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Competing for Bermuda

Premier Paula Cox raised a few eyebrows when she suggested that after Government had reduced spending in this year's Budget, that now the private sector, and more specifically, members of the Business Bermuda trade organization, should do the same by reducing their fees.

Ms Cox was referring to a subject that has received a great deal of debate in recent weeks, which is Bermuda's lack of competitiveness. Few would dispute that this is the case, and the Island runs a real risk of pricing itself out of the international business market just as it has tourism. Bermuda is an expensive place to do business, and as competition between financial sectors becomes fiercer, the Island's costs are a real factor in whether a business operates from here or from, for example, Dublin or Switzerland.

And it must also be said that anyone who consults a lawyer or, for example, receives the bill for a company audit, will know that professional fees in Bermuda are not cheap and on Friday, that was the group that Ms Cox was talking to. The return argument will be that professional firms bills are not simply the pay of the lawyer or auditor, but all of the support services and overheads that go with that. And Government can take some responsibility for the rise in costs. As “know your customer” and regulatory demands have increased, so have costs for these kinds of service firms.

Finally, you get what you pay for. Not all lawyers are outrageously expensive, and the same goes for accounting firms, so the consumer must choose what they will take.

Finally service companies, like the rest of Bermuda have been reducing costs, and in some cases, jobs, as they grapple with the reduction in business. But Ms Cox is not wrong to say that they should look at their fees and see if they can reduce them in order to make Bermuda more competitive. Legal, accounting and the other costs that are applied to local and international companies can be a deterrent to economic activity; as such, they deserve to be reviewed. Having said that, it is important that all sectors share equally in making Bermuda more competitive. It is worrying that the Bermuda Industrial Union continues to engage in threatening behaviour in protecting the interests of its members.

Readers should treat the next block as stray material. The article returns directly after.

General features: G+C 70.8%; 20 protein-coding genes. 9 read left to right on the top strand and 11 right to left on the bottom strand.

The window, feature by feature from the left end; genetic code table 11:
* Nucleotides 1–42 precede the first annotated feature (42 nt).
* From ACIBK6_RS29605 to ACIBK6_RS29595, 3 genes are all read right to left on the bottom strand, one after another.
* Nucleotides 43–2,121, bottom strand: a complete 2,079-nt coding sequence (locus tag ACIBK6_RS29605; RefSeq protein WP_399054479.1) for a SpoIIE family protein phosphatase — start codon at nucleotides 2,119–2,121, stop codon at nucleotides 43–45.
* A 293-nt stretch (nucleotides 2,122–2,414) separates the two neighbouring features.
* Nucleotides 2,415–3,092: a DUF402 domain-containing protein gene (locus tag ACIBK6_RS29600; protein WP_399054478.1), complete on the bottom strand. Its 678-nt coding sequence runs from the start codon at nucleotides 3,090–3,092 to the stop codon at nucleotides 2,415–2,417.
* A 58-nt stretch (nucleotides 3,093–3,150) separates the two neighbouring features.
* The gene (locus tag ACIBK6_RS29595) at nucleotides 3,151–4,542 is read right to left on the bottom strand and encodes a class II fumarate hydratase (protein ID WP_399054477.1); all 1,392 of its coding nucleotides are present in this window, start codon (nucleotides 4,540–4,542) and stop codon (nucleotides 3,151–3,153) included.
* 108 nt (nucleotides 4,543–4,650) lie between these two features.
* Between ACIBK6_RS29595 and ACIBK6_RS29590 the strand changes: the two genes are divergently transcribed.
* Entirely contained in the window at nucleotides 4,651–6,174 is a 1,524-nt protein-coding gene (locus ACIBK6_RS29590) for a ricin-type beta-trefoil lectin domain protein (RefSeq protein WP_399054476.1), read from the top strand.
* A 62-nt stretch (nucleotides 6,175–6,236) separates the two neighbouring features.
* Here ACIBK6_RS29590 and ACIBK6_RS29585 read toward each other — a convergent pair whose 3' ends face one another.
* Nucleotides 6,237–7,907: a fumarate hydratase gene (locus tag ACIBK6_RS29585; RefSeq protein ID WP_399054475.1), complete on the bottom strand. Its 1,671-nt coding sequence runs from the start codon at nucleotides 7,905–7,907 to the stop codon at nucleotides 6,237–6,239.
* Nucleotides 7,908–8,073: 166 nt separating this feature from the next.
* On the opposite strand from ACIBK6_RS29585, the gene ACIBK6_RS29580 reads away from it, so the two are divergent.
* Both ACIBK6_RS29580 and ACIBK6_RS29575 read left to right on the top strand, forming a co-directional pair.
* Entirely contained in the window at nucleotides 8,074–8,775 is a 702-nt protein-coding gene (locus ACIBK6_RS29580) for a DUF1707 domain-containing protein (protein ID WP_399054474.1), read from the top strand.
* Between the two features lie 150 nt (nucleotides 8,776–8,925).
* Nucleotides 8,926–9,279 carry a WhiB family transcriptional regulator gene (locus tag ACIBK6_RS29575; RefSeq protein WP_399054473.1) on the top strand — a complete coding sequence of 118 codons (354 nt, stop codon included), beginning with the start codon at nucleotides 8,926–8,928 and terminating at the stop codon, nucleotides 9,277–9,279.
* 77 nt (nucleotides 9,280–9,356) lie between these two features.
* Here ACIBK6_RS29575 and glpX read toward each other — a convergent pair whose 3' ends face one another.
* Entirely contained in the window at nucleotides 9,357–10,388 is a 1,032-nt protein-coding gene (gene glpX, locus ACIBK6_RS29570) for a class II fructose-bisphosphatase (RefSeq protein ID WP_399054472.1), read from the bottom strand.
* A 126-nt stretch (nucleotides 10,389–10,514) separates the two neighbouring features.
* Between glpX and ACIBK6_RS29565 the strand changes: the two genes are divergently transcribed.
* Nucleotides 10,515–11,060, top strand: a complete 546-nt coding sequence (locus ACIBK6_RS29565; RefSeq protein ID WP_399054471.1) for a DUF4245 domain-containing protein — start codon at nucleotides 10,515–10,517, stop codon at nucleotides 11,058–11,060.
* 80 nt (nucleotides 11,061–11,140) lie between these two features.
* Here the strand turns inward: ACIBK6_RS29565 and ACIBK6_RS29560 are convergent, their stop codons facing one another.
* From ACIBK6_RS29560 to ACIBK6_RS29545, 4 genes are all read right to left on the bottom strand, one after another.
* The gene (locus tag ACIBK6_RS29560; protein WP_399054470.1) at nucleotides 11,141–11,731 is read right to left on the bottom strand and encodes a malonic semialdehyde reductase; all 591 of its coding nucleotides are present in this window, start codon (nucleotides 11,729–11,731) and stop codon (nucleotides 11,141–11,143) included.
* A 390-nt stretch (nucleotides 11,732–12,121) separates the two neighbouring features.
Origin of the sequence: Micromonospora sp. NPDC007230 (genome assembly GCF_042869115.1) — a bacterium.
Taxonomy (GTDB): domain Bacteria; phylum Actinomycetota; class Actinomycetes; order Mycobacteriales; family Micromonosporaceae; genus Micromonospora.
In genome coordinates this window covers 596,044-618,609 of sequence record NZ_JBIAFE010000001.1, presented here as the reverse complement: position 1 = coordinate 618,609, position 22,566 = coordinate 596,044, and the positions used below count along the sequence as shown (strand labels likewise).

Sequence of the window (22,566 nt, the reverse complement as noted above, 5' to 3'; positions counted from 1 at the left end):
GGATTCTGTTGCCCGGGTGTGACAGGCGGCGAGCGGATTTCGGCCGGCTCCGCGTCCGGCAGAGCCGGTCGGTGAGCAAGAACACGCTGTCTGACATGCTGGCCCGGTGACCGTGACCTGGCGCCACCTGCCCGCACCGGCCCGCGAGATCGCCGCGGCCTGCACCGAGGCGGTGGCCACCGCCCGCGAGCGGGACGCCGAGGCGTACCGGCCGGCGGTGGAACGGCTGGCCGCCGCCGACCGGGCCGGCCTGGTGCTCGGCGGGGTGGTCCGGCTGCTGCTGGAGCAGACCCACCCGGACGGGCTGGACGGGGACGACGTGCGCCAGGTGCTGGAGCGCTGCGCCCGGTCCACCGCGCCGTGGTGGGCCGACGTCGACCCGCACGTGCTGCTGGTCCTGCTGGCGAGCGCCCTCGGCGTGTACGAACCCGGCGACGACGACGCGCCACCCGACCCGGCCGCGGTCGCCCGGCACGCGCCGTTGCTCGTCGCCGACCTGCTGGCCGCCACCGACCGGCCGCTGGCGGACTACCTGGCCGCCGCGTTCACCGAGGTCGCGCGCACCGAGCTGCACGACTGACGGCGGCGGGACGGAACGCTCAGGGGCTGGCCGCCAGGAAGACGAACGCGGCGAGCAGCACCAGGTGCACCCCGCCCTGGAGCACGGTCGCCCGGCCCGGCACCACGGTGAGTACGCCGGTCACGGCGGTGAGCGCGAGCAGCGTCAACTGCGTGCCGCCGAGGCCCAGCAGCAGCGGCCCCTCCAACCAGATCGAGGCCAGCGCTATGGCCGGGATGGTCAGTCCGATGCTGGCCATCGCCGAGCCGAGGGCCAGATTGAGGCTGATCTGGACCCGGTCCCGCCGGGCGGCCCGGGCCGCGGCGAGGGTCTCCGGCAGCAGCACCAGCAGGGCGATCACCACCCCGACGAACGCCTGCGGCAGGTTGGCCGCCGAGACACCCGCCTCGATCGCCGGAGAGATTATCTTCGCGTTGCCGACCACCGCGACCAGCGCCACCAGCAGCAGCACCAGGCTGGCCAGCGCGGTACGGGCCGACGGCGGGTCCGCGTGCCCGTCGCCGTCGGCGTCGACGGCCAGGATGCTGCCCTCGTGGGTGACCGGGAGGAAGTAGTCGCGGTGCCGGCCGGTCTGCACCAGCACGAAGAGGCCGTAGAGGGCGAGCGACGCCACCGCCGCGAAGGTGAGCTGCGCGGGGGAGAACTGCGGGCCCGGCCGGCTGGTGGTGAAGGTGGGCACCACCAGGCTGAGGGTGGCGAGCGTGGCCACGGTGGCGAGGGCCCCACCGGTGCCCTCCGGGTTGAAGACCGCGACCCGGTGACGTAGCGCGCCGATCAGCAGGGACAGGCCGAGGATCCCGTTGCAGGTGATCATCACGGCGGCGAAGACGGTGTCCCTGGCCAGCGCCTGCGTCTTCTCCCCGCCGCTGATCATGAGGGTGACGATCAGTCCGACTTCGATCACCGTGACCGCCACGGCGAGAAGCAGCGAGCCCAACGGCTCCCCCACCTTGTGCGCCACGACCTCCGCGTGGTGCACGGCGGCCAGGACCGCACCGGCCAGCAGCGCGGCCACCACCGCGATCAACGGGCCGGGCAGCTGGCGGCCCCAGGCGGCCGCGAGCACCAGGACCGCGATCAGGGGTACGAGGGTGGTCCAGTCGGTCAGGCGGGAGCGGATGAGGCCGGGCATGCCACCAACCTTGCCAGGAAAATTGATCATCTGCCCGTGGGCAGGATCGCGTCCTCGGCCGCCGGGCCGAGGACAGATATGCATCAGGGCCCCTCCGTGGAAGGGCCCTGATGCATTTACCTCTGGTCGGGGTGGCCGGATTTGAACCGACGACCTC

First, it threatened to widen the industrial action in the case of the bus driver who was too sick to drive, but well enough to do his part-time job. Then it threatened a “general meeting”, a none too subtle threat of an Island-wide work stoppage, over the redundancies of non-unionised staff at Renaissance Aviation who had refused a pay reduction and been made redundant.

It would be wrong to make a judgment on the merits of either case without full knowledge of all the facts. But there are also mechanisms for resolving these disputes in a fair and impartial way, and the added assurance of a labour government to ensure that the process is indeed fair.

But the BIU persists in using muscle and threats instead. So far it has gotten its way (and it must be acknowledged in the Renaissance action that no industrial action was ever taken). This will inevitably embolden the union and its members into thinking that the threat of action is all that is necessary to make an employer give in or compromise.

At some point this will not happen, and the union will find itself committed to a path that is in no one's best interests. And industrial action will do more damage to Bermuda's ability to compete than the bills of any accounting or law firm.

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Published March 07, 2011 at 1:00 am (Updated March 07, 2011 at 8:27 am)

Competing for Bermuda

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